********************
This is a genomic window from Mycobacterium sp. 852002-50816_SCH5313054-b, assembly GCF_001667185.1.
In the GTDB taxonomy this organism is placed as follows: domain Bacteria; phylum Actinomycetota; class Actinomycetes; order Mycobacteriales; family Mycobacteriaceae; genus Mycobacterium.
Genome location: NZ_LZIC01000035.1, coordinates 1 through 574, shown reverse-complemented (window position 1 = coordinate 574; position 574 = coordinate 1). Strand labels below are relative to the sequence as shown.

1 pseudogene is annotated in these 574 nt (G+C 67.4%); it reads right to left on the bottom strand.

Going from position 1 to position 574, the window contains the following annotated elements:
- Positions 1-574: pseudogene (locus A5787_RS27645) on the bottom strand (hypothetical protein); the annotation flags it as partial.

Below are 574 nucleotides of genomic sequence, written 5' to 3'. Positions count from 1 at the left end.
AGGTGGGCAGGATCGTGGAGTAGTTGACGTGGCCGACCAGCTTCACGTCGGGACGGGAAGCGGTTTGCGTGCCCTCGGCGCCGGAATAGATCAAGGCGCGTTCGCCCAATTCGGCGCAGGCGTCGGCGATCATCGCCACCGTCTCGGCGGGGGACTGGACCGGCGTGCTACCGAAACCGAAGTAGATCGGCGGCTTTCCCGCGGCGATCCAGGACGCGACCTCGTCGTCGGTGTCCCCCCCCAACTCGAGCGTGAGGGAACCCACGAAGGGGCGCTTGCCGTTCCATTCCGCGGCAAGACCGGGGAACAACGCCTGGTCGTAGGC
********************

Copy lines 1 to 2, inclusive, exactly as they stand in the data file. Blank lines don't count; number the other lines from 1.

This is a genomic window from Mycobacterium sp. 852002-50816_SCH5313054-b, assembly GCF_001667185.1.
In the GTDB taxonomy this organism is placed as follows: domain Bacteria; phylum Actinomycetota; class Actinomycetes; order Mycobacteriales; family Mycobacteriaceae; genus Mycobacterium.